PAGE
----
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New graduate Rohini Nott is taking her talents to medical school

Rohini Nott

Rohini Nott graduated summa cum laude with bachelor's degrees in biological sciences and business. Starting this fall, she will attend medical school at University of California, Los Angeles.

May 13, 2020

Editor's note: This story is part of a series of profiles of notable spring 2020 graduates.

Rohini Nott, a newly minted Arizona State University graduate, aspires to be a physician, and she already has ample hands-on health care experience.

This week, Nott graduated ASU summa cum laude with a bachelor’s degree in bological sciences (biology and society) and business (public service and public policy) with honors from Barrett, The Honors College.

Throughout her undergraduate career, she volunteered with the Student Health Outreach for Wellness (SHOW) Community Initiative, which provides free health care services to vulnerable populations in Maricopa County.

“As an undergraduate, I had the opportunity to serve as a student director of SHOW, which enabled me to lead large-scale service events like our annual Health Fair for the Homeless,” she said.

In her freshman year, Nott served as a general volunteer for the event. By her junior year, she planned and executed the annual health fair and a smaller community health fair on Mill Avenue in Tempe.

“SHOW was one of my favorite undergraduate experiences because I got to meet so many people who share similar interests and passions as I do. I am so grateful that I had the privilege and opportunity to serve members of our community through SHOW as an ASU student,” Nott said.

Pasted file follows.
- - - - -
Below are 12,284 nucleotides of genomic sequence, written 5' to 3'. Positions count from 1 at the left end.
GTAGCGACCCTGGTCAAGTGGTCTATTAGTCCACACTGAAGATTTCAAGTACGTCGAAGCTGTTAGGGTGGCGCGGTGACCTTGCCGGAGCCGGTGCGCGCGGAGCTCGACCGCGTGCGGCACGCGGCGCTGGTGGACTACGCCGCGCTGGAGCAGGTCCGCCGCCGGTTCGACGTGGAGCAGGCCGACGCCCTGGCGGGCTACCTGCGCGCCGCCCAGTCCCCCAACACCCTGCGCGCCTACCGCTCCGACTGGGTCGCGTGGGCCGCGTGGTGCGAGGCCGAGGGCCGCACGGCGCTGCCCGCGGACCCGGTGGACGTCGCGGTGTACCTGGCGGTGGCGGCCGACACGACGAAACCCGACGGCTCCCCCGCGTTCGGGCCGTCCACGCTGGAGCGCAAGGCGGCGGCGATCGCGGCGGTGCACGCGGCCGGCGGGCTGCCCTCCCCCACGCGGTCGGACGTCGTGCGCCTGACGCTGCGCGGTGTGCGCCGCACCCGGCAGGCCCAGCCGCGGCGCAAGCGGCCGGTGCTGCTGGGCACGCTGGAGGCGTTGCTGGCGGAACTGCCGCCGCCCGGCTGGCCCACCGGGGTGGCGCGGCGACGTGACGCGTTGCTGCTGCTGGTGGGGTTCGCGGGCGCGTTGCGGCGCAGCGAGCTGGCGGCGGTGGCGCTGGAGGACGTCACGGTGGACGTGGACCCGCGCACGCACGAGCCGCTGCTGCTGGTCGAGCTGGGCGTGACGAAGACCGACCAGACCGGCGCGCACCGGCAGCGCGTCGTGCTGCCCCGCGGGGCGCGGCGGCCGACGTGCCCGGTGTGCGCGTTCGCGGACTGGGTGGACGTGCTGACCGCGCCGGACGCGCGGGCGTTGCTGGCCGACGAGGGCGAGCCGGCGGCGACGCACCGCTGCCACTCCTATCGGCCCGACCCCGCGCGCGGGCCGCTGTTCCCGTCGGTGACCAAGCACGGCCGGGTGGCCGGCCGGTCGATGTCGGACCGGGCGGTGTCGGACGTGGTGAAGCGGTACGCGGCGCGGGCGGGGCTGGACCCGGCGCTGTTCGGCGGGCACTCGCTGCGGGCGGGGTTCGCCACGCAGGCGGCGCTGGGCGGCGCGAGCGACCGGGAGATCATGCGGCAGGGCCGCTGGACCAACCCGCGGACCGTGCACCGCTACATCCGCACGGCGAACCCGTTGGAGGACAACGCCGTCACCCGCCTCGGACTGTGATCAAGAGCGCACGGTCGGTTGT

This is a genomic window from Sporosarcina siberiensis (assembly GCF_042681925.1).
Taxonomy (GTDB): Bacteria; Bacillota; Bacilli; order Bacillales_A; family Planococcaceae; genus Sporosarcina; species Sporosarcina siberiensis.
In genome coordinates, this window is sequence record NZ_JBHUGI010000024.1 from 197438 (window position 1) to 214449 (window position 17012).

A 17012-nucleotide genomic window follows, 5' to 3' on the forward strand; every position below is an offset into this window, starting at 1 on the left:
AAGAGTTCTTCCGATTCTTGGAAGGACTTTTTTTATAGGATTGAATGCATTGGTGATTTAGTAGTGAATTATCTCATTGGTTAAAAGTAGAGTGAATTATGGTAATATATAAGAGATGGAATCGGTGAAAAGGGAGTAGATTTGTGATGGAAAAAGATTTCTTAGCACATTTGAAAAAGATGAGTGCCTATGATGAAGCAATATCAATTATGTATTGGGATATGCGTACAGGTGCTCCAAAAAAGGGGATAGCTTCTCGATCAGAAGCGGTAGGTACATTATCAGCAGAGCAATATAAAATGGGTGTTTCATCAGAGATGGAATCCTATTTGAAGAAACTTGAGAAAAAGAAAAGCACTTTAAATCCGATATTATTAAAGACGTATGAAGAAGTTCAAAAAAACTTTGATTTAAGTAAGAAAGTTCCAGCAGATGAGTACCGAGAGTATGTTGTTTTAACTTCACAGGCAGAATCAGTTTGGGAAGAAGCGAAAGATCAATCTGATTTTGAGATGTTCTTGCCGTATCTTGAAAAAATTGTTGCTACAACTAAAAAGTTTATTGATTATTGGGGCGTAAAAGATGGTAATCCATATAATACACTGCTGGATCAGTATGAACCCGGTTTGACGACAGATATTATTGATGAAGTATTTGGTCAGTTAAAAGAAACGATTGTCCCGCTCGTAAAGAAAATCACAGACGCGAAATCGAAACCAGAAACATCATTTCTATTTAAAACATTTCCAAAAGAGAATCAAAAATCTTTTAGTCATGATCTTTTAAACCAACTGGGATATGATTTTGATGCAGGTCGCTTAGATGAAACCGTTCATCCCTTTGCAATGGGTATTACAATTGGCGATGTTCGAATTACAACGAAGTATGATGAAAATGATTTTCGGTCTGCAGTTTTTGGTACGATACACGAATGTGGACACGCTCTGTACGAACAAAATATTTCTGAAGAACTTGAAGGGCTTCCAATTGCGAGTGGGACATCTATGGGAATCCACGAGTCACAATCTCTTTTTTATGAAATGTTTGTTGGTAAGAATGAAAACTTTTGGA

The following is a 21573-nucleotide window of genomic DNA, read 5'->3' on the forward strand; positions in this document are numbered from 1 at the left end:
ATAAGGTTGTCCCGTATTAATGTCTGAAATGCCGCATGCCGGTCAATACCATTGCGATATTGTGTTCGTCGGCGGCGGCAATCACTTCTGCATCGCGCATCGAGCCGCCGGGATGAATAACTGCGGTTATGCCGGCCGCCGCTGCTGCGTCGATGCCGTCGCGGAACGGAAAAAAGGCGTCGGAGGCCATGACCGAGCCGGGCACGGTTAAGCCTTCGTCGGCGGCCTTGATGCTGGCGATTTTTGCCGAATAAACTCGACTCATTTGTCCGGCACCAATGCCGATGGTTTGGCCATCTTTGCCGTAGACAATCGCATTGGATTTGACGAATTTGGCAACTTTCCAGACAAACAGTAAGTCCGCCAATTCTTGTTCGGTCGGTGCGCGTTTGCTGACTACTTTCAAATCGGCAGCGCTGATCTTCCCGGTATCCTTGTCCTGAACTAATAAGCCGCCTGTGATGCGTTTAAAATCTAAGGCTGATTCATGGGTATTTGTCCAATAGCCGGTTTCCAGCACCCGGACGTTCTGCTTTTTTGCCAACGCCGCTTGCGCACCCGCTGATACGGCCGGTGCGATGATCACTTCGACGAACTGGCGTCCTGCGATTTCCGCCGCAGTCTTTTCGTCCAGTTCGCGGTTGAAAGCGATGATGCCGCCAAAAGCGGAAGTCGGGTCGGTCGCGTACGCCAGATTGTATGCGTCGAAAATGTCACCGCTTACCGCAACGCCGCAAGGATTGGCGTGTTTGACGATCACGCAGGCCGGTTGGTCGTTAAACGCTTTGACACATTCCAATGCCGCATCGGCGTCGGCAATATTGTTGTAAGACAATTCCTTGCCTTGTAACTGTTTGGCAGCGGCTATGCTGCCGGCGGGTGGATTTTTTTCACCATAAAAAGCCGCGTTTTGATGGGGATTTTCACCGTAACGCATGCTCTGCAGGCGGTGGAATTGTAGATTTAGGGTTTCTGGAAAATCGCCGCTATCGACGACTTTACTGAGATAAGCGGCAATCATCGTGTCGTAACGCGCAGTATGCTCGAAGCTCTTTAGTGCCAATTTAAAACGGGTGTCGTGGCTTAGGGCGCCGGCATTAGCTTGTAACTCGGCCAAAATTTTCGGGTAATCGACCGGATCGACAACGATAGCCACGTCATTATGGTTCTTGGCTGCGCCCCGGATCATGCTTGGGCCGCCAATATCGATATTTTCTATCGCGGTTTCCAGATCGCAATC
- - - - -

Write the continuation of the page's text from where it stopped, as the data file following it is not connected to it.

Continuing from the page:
For her academic achievement, research and community involvement, Nott was recognized as the Barrett Honors College Outstanding Graduate for Research and the School of Life Sciences Student of the Year in Biology and Society. She also received the Moeur Award, which is given to students who have the highest GPA in their class and have completed all of their coursework at ASU.

Starting in the fall, Nott will be attending the David Geffen School of Medicine at the University of California, Los Angeles.

“I hope to be a physician and be involved with discussions about policy changes that can improve health care access for underserved populations,” she said.

We asked Nott to reflect on her undergraduate experiences at ASU. 

Question: What was your “aha” moment, when you realized you wanted to study the field you majored in?

Answer: I didn’t have one big “aha” moment, but rather a series of moments that confirmed to me that I was studying what was right for me. When I committed to ASU, I had selected biological sciences (biology and society) as my major.

Shortly after I committed, Dr. Jane Maienschein, the director of the Center for Biology and Society, reached out to me. We met up and talked about everything, from what my goals for my undergraduate career were to what the biology and society program entailed. I remember feeling so invigorated after meeting with her and excited for what my time at ASU held.

After my first semester, I decided to add business (public service and public policy) as a second major. With my goal of pursuing medical school, I wanted to study something that would allow me to explore academic areas that I would not get to deeply learn beyond my undergraduate studies. I am so glad I had the opportunity to double major.

Q: What’s something you learned while at ASU — in the classroom or otherwise — that surprised you or changed your perspective?

A: A valuable lesson that I learned during my time at ASU is the importance of an interdisciplinary learning approach. I came into college with the mindset that there is always a linear approach to learning or solving a problem.

My mentors, classes and internships taught me that learning is nonlinear and that there is tremendous value to interdisciplinary problem solving. By integrating multiple disciplines and challenging yourself to pursue different ways of thinking, you can get a better understanding of the problem at hand and have a more thorough and creative solution.

Q: Why did you choose ASU?

A: There were many reasons that factored into my decision to attend ASU. As I was considering what university I wanted to attend, I knew I wanted to be at a school that would enable me to thrive both personally and professionally. The opportunities I saw at ASU were endless, in terms of coursework and majors I could select from, clubs and organizations that I could be part of, and work, volunteer, and internship positions I could apply for.